I have written before about Kant, and his effects on wargaming. However, having now read a bit more, on re-reading that post I feel that it was, probably, a bit too Kantian, in that I broadly accepted that we cannot know what is going on in a battle, we can only see what outcomes there may be, and attempt to save these phenomena in our rule sets.
It might come as a surprise to many to find out exactly how influenced by Kant modern thought is. He kind of weaves his way through a lot of recent thinking and, sadly, can even be used in a dogmatic sense. For example, I once read an article that argued that the Big Bang theory of the origins of the universe was too theistic (what started off the Big Bang opens the door to the reply ‘God’), and that science, in order to exclude this back door to theism, should return to the ideas of Kant and the infinite duration of the universe.
This is rather interesting, as it shows that atheists can be a blindly ignorant of the empirical facts as they often claim that theists are, and also that philosophers can be as silly as the rest of world when they really try. The article did not offend me as a theist, but it certainly did as a physicist. The ignoring of a huge amount of evidence and theory (you cannot really separate the two) in trying to return to a way of thought that firstly, in my view, does not rule out theism anyway (Kant was bought up in pietism, after all) and secondly does not have much in the way of evidence going for it is, well, ignorant and daft. To get it published in an academic journal is a bit worrying too.
But I digress somewhat. Kant, as I am sure you recall, argued that we can only deal with things as they are presented to our senses, the phenomena. Things as they are in themselves are not available to us. We cannot get outside our senses to observes the thing in itself. Thus, for a battle, we can only observe outcomes, as reported to use by the evidence of history. We have no access to what was ‘really’ going on in a battle.
Fortunately for the sanity of most of us, Kant is, most likely, wrong. He was attempting, as so many philosophers do, to assimilate the science of the day to the thinking of the day, and he landed up tying himself (and most people who attempt to read him) up in knots. The results of twentieth century science imply very strongly that Kant’s views are incorrect. For example, he argued that space and time are constructs of the human mind. Relativity theories, both special and general, indicate that this is not the case. Space and time exist quite happily without an observer and, in fact, interact with each other in mind bending but understandable ways.
Of course, this is not necessarily Kant’s fault, given that he died at the start of the nineteenth century, and based his thought on science as it was then, which was essentially Newtonian. However, other developments in science indicate that his distinction between the phenomena and the things in themselves is probably incorrect as well. For example, modern quantum mechanics allows us quite happily to make statements about the internal structure of atoms and, indeed, how atoms interact with other atoms. We can predict, more or less accurately, how one atom can interact with a surface, a beam of light, or what you will. That is, we can deduce from the phenomena we observe things about the thing in itself and how it works in itself.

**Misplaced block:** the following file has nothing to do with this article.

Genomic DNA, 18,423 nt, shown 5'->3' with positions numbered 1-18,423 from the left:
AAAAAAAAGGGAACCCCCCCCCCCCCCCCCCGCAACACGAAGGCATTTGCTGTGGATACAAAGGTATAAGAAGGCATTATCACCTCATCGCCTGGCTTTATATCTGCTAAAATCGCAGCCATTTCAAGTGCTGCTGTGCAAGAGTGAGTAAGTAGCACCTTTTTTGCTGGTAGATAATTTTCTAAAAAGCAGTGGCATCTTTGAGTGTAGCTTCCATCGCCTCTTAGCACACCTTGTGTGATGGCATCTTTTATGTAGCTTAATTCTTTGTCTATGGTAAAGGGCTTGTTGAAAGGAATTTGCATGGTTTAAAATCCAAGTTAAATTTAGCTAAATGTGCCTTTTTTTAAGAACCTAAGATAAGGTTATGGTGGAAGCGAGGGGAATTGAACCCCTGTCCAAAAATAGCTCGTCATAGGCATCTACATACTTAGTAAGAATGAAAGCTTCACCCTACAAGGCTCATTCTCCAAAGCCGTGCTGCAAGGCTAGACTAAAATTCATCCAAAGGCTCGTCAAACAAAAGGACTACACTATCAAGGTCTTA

Now, let us apply that thought to a battle. Obviously, a battle, as a historical and social event, is a lot more complex than a couple of atoms bouncing off each other. But we can and do try to abstract rules from the reports that we have. Now, this is more or less difficult depending on the reports that we have obtained. But we can make some generalizable statements about them.
For example, I have been reading a bit about the battles of Alexander III of Macedon (sometimes called “the Great”). It seems to me, on that reading, that the key point of the battles came when the Companions charged. This timing was under Alexander’s direct control, and usually involved the Companions in a change in formation (from, say, column to line) and a change in direction.
Thus, if I were working on a rule set for the period (and I am), I would be thinking very carefully about how to write rules for the Companions. How can this difference between Alexander’s men and those of other units be incorporated in the rules?
If I were a Kantian, I would probably just try to save the phenomenon of the Companions being crucial by, say, giving them a hefty advantage in tactical factors. But I can start to deduce other things from the phenomena as we have them. The Companions, we can say, were highly trained, and so could switch formation rapidly. As Macedonian nobles fighting for and with the king, they were probably highly motivated, in a way which most other troops which were fairly reluctant levies, were not. And, of course, they were under the direct command of that king, who had a fairly short way with people who did not do exactly what he wanted.
So, as a rule writer, I can penetrate, at least some way, into the things, in this case the mind-set of a unit, as they are (or were). For the rules to yield the historical results, I need to take into account the fairly unique (can something be fairly unique?) status of the Companions in order to be able to reproduce their battle winning charges. Saving the phenomena by simply giving them +4 for being Companions is overly simplistic.
This might even point to an answer to the question of why ‘national characteristics’ tend to be a bad idea. We save the phenomena (like the Royal Navy tends to win) but at the cost of zero insight into what that might be the case.